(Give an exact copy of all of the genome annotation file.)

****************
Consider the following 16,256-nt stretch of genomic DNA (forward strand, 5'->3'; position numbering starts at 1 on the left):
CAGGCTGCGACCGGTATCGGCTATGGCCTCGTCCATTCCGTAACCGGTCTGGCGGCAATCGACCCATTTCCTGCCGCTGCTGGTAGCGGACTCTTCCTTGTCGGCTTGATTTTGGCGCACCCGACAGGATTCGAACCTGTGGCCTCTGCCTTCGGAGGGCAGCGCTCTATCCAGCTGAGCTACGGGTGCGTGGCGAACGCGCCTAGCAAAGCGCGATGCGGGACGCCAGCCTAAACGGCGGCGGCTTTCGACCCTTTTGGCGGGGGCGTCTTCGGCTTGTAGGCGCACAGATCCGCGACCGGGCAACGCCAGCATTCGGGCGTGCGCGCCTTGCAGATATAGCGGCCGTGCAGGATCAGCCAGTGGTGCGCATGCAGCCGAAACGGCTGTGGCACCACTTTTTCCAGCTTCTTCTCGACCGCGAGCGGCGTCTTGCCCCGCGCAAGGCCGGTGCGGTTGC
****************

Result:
Consider the following 16,256-nt stretch of genomic DNA (forward strand, 5'->3'; position numbering starts at 1 on the left):
CAGGCTGCGACCGGTATCGGCTATGGCCTCGTCCATTCCGTAACCGGTCTGGCGGCAATCGACCCATTTCCTGCCGCTGCTGGTAGCGGACTCTTCCTTGTCGGCTTGATTTTGGCGCACCCGACAGGATTCGAACCTGTGGCCTCTGCCTTCGGAGGGCAGCGCTCTATCCAGCTGAGCTACGGGTGCGTGGCGAACGCGCCTAGCAAAGCGCGATGCGGGACGCCAGCCTAAACGGCGGCGGCTTTCGACCCTTTTGGCGGGGGCGTCTTCGGCTTGTAGGCGCACAGATCCGCGACCGGGCAACGCCAGCATTCGGGCGTGCGCGCCTTGCAGATATAGCGGCCGTGCAGGATCAGCCAGTGGTGCGCATGCAGCCGAAACGGCTGTGGCACCACTTTTTCCAGCTTCTTCTCGACCGCGAGCGGCGTCTTGCCCCGCGCAAGGCCGGTGCGGTTGC